For it is a fact – Greenpeace and their co-religionists are not primarily concerned about human health (see also: DDT and malaria). Nor is their main concern the welfare of the starving, nor even the broader environment itself. It is, all-importantly, opposition to global capitalism – especially as reflected in the policies of the US and the current administration – whenever possible, whatever the issue and whatever the situation.
There is another side of this. If the media owners have skated by for years based on their oligopolistic control of the distribution function, then so have the practitioners of journalism. Swaddled by the lack of competition, a J-school degree and an attitude have become a substitute for knowing the beat. How long have we suffered with technology reporters whose knowledge is as deep as a showing of Pirates of Silicon Valley? Or business reporters who substitute leftist politics for Econ 101? Reportage will now be held to account by both audience and those reported upon, and it’s high time. Welcome to competition, lads.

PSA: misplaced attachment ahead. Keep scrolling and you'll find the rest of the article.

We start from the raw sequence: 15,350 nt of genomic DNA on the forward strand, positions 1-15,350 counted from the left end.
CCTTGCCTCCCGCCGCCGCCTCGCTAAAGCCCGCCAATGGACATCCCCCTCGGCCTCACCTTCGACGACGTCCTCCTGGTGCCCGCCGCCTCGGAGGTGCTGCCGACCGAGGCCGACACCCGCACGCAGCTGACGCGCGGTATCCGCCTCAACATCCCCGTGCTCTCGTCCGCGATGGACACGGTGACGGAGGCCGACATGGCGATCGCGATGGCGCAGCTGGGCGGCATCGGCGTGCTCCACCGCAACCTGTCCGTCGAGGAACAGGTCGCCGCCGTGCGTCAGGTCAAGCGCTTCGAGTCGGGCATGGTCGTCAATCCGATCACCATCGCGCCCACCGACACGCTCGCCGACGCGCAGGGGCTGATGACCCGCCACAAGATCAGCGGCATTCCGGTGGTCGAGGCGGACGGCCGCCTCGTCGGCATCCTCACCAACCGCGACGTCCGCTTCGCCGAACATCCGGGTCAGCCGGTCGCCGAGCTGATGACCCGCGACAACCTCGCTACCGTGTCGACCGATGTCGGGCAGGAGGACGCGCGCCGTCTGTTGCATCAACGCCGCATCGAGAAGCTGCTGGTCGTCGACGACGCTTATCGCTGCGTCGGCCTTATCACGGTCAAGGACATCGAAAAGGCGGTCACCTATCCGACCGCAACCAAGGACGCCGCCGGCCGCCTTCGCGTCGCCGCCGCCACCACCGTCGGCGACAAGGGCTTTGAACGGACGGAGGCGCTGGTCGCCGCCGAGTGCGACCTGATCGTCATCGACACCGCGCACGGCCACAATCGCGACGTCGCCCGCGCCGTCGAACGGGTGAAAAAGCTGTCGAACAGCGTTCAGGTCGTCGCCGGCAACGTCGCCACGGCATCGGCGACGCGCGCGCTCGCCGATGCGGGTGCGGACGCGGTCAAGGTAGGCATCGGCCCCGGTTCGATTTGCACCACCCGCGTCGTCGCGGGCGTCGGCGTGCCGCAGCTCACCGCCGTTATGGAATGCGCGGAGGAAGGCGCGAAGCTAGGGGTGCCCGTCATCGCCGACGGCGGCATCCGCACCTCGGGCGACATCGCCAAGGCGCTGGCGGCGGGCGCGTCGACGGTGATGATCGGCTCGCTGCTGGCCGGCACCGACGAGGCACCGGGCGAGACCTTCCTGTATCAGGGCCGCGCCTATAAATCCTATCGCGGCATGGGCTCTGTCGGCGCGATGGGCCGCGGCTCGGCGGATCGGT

If Syria can be flipped, the axis is broken. Iran will not be able to communicate directly with the local terrorists. They will be further weakened by the loss of their Syrian sponsor and protector. Prospects for true Lebanese independence and Arab-Israeli peace will improve dramatically.
As Iraq, in fits and starts, begins finding its way to self-rule, the center of gravity of the Bush Doctrine and the American democratization project shifts to Lebanon/Syria. The rapid evacuation and collapse of the Syrian position in Lebanon is crucial not just because of what it will do for Lebanon but because of the weakening effect it will have on the Assad dictatorship.
We need, therefore, to be relentless in insisting on a full (and as humiliating as possible) evacuation of Syria from Lebanon, followed by a campaign of economic, political and military pressure on the Assad regime. We must push now and push hard.